I am attaching 2 programs to this letter, one in case, after all, my songs should not be performed in concert.
I am leaving for England around the 10th of March, where, around that date, I will send you my exact address and the date of my arrival in Paris…”
The mid-18th century reorganization of the Hapsburg Empire into separate Austrian and Hungarian states fomented a Hungarian nationalism that deeply influenced Bartók and his music. Beginning in the early 1900s he began to employ Hungarian folk melodies into his compositions, and the 1904 Budapest performance of his symphonic poem Kossuth, which memorialized the father of Hungarian democracy, brought him much acclaim. It was not unusual for composers to model their work on popular folk tunes but Bartók strove towards something more authentically Hungarian. “In 1904 he made his first notation of a Hungarian peasant song, sung by a young girl in the Gömör district, and this discovery drew his attention to the treasury of indigenous song which might contain innumerable ideas for ‘serious’ composition,” (The New Grove Dictionary). His goal became the popularization of folk music, but the first fruit of his studies, Hungarian Folksongs, produced with Zoltán Kodály in 1906, was far from popular. Instead Bartók’s emphasis shifted to scientific research and he traveled the countryside recording folk music wherever possible.
In 1905, Kodály began recording Hungarian folk songs, on which he based his thesis “Strophic Construction in Hungarian Folksong.” A shared interest in folk music led him to a lasting friendship with Bartók, to whom he became a mentor. Among Kodály’s compositions are numerous works for orchestral, chamber and choral works including his Psalmus Hungaricus, and the folk operas Háry János and Székelyfonó.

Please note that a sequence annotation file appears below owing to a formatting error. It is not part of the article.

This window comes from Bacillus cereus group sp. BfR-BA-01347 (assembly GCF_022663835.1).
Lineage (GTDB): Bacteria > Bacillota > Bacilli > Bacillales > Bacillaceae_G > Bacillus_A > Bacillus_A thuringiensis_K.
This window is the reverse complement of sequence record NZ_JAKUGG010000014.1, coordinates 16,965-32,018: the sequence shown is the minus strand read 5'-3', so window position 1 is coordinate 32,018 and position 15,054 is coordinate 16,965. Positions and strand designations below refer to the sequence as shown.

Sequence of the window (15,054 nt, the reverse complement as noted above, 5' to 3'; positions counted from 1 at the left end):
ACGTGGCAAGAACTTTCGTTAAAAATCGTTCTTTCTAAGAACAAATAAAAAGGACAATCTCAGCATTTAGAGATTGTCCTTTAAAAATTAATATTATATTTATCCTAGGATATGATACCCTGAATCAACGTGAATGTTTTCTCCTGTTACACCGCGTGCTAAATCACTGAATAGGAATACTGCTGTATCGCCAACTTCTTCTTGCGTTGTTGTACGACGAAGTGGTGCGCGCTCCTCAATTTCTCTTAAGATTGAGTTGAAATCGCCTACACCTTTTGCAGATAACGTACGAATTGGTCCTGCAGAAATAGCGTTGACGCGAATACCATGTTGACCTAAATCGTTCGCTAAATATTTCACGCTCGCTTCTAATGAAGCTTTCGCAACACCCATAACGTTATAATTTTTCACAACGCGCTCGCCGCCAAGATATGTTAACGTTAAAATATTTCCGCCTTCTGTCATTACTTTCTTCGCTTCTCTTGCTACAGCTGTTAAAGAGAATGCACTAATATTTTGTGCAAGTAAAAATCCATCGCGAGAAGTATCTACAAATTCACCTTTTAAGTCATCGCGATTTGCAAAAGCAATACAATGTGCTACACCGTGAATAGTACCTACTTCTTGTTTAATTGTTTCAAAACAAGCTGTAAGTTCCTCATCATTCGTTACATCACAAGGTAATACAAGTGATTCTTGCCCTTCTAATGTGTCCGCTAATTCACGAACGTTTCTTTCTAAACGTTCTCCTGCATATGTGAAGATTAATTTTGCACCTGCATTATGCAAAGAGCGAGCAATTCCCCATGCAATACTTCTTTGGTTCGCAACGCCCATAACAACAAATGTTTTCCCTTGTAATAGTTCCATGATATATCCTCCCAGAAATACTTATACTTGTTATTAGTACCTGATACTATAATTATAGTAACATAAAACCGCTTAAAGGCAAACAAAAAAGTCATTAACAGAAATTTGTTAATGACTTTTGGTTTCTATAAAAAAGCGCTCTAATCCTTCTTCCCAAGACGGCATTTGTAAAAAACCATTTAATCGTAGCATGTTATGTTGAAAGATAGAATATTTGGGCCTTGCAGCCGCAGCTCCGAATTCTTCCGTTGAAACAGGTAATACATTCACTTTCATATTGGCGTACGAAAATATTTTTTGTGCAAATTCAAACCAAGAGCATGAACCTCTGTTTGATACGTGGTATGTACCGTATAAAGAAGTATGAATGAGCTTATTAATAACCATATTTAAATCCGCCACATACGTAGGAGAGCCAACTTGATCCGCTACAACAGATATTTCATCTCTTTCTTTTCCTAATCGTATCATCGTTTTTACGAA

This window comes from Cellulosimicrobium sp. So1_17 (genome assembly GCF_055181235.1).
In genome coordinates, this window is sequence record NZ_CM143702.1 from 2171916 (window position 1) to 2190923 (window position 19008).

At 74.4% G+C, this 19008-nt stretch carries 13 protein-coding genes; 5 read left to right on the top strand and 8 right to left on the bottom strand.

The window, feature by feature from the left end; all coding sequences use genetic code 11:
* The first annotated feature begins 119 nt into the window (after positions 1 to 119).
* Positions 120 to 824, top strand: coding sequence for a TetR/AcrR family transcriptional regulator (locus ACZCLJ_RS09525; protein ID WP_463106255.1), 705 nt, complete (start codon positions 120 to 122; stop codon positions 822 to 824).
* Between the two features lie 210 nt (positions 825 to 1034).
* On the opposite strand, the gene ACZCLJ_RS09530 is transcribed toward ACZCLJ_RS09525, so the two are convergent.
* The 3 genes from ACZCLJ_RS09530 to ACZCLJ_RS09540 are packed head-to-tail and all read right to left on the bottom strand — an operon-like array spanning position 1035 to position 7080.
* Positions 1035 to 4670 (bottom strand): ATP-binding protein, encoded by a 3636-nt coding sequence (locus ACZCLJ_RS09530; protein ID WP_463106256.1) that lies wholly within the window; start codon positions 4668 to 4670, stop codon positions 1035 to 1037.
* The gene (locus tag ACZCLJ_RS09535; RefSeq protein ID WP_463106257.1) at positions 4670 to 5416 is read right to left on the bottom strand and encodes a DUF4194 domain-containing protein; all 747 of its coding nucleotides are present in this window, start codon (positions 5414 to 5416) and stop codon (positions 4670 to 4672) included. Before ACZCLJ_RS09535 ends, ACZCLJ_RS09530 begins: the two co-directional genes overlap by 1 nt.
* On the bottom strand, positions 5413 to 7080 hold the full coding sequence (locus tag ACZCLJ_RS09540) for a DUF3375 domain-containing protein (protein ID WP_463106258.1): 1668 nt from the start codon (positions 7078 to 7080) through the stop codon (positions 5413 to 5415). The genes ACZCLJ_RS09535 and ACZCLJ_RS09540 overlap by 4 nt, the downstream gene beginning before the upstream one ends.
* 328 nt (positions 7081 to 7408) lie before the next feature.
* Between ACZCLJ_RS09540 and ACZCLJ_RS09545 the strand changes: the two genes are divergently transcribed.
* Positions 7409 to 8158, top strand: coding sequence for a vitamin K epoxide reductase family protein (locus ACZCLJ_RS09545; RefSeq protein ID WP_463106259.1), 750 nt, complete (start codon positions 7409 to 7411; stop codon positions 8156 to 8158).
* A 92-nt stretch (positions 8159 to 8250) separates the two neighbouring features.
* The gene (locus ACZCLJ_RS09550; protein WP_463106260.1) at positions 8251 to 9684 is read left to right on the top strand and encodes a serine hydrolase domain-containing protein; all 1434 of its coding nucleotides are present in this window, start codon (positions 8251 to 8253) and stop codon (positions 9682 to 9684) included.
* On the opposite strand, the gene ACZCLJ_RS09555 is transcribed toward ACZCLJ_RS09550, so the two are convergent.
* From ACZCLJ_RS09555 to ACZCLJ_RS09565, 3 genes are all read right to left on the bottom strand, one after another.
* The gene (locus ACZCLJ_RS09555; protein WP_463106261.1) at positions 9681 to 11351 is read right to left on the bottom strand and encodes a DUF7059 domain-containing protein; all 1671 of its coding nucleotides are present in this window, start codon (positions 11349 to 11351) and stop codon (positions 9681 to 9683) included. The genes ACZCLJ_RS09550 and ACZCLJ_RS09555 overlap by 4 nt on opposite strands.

Our letter regards Bartók’s concert tour through England that lasted from mid-March to April 3, 1922. “The tour consisted of three public concerts, one each in London, Aberystwyth [Wales] and Liverpool and at least three private engagements. So keen were the critics to write about Bartók that reviews were published of all the public concerts and even two of the private ones,” (“Bartók in Britain: 1922,” Music & Letters, Gillies). On the verso of our letter, Bartók has outlined a two-part program noting the works to be performed by him and Kodaly and including the duration for each section in red. In so doing, Bartók has signed this page six times (twice “Béla Bartók,” once “B. Bartók” and thrice “Bartók”). The works be performed by Bartók include his Elegie No. 1, Op. 8b, Suite, Op. 14, 2 Burlesque, Op. 8c, Improvisations sur des chansons paysannes hongroises, Op. 20, and the Sonate pour violon et piano, Op. 21.
French aristocrat, left-wing activist and writer Antoinette Corisande Élisabeth (née de Gramont), Duchess of Clermont-Tonnerre (1875-1954) is best known as the longtime lover of American writer Natalie Barney and close friend of French author Marcel Proust.
Normal folding and in fine condition.